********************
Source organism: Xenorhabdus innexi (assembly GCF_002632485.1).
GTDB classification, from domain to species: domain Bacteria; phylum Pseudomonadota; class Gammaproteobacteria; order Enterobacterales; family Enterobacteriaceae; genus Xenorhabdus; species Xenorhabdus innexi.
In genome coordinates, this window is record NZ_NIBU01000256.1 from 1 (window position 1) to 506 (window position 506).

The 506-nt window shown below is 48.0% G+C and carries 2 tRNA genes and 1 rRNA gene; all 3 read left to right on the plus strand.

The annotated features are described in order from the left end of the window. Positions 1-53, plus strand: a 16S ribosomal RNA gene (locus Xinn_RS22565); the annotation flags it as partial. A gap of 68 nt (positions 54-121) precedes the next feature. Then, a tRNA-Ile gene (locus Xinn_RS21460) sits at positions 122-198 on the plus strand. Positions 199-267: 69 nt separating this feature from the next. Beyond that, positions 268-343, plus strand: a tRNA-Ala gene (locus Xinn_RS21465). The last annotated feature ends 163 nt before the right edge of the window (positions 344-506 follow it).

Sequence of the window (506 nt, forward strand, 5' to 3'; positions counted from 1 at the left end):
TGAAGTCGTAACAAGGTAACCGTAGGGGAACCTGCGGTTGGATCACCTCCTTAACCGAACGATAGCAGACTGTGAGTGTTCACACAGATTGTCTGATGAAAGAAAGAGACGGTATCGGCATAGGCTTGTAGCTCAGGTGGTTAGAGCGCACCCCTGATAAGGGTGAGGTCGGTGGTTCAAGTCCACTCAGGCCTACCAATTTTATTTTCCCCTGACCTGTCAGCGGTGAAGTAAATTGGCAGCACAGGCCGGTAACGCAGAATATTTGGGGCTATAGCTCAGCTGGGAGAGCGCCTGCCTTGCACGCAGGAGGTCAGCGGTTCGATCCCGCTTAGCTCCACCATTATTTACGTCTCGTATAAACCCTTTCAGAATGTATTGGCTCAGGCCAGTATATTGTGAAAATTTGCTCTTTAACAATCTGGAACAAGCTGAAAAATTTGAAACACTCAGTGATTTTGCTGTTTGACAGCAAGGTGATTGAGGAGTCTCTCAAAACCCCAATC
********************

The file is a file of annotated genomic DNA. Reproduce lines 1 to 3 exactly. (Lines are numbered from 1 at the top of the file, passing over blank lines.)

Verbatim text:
Source organism: Xenorhabdus innexi (assembly GCF_002632485.1).
GTDB classification, from domain to species: domain Bacteria; phylum Pseudomonadota; class Gammaproteobacteria; order Enterobacterales; family Enterobacteriaceae; genus Xenorhabdus; species Xenorhabdus innexi.
In genome coordinates, this window is record NZ_NIBU01000256.1 from 1 (window position 1) to 506 (window position 506).